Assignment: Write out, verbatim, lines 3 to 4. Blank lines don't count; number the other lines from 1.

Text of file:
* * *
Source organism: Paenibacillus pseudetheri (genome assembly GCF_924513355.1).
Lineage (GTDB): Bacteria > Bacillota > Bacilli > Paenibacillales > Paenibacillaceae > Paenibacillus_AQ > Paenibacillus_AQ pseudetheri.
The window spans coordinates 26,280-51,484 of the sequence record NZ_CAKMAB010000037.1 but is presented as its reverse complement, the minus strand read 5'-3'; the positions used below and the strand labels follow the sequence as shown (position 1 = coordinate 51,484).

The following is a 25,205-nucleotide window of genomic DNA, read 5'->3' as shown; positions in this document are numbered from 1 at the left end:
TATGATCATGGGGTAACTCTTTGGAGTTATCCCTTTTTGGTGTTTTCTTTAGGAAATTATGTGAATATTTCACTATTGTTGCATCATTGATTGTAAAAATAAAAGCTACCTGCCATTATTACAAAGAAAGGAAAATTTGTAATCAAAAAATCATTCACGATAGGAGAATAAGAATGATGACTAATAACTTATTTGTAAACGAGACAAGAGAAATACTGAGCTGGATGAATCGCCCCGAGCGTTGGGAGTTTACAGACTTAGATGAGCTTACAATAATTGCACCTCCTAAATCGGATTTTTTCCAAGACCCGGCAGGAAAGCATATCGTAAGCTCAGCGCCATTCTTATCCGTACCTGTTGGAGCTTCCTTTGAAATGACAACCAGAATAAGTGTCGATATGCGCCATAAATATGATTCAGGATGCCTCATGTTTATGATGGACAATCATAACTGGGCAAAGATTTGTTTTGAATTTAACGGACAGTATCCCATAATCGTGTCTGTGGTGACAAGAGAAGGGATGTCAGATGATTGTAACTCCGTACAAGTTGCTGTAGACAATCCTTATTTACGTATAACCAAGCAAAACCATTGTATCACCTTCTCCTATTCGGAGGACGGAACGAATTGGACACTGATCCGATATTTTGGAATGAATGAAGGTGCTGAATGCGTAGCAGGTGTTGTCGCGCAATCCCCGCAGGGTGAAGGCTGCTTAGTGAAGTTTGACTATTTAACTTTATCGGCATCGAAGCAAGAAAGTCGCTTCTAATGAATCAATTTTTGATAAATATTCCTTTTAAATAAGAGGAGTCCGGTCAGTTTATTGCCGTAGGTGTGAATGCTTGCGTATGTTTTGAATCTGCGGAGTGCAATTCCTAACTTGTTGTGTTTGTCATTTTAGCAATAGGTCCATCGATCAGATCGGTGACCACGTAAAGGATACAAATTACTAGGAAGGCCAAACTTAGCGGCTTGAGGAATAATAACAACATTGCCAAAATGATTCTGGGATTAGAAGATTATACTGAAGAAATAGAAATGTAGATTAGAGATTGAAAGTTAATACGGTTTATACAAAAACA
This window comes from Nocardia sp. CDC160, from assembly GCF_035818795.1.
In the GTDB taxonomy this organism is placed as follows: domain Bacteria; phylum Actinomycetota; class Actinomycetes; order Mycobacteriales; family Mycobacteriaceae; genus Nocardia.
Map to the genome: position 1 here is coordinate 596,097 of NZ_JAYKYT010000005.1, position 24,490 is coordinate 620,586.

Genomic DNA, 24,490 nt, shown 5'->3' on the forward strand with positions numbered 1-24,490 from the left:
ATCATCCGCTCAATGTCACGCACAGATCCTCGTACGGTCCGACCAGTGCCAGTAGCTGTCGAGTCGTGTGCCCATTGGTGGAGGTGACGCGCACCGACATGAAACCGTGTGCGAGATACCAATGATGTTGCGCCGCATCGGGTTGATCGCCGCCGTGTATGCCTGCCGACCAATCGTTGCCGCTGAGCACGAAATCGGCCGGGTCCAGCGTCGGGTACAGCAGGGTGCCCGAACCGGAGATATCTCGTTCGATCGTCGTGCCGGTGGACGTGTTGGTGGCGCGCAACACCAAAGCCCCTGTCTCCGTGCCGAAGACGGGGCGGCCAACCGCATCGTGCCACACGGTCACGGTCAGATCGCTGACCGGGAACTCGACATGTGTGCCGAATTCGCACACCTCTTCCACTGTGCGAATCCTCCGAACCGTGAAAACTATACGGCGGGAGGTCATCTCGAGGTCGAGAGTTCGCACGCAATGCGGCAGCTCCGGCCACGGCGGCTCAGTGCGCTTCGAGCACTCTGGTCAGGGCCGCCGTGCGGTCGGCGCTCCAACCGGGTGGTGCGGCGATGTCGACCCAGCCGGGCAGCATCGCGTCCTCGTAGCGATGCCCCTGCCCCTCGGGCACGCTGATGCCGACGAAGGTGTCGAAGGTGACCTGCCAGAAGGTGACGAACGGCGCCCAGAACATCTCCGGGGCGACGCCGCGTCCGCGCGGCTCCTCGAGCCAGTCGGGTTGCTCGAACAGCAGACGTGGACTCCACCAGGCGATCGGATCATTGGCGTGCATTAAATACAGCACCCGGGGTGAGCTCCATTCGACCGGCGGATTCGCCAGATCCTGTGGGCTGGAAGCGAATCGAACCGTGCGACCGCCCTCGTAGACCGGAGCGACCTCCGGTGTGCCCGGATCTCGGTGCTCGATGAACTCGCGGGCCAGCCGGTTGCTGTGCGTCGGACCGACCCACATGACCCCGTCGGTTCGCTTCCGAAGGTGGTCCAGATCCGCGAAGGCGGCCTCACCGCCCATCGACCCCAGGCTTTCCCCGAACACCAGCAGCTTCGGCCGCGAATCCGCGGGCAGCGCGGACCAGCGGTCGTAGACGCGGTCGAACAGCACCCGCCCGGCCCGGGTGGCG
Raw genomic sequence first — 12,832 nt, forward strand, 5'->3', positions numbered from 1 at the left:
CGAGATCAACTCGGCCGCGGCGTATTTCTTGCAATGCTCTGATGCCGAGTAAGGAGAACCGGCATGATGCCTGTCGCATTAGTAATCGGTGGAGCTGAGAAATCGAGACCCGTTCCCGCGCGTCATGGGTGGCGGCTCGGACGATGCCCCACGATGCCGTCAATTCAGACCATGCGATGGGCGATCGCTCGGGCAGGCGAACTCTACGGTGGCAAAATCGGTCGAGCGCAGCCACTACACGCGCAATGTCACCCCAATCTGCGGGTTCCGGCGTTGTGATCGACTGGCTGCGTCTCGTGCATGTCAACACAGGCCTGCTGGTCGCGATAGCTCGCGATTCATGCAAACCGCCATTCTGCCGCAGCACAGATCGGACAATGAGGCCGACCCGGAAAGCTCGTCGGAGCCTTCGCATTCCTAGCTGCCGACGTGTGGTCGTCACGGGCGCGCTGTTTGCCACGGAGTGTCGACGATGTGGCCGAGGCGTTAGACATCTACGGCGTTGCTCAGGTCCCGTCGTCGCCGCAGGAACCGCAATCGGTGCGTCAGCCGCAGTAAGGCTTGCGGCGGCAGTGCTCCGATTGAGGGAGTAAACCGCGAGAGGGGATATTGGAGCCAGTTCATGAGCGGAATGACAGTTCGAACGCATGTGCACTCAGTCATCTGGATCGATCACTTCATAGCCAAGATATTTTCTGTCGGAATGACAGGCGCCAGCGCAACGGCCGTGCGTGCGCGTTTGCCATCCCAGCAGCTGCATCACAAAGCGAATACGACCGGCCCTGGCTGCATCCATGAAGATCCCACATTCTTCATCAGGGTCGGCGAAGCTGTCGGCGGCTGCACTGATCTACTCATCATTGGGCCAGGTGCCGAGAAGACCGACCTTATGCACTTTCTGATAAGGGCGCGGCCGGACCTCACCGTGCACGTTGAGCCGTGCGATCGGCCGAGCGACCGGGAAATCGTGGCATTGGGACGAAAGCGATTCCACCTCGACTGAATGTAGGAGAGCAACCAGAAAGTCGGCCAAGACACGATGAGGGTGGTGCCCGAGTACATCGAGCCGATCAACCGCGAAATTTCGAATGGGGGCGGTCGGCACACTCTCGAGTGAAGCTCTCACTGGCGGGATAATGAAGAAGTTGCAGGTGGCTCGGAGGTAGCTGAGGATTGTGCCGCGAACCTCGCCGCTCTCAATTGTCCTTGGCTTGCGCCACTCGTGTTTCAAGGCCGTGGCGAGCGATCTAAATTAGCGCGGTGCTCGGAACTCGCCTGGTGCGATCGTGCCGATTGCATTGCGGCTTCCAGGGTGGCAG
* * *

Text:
The window spans coordinates 26,280-51,484 of the sequence record NZ_CAKMAB010000037.1 but is presented as its reverse complement, the minus strand read 5'-3'; the positions used below and the strand labels follow the sequence as shown (position 1 = coordinate 51,484).

The following is a 25,205-nucleotide window of genomic DNA, read 5'->3' as shown; positions in this document are numbered from 1 at the left end: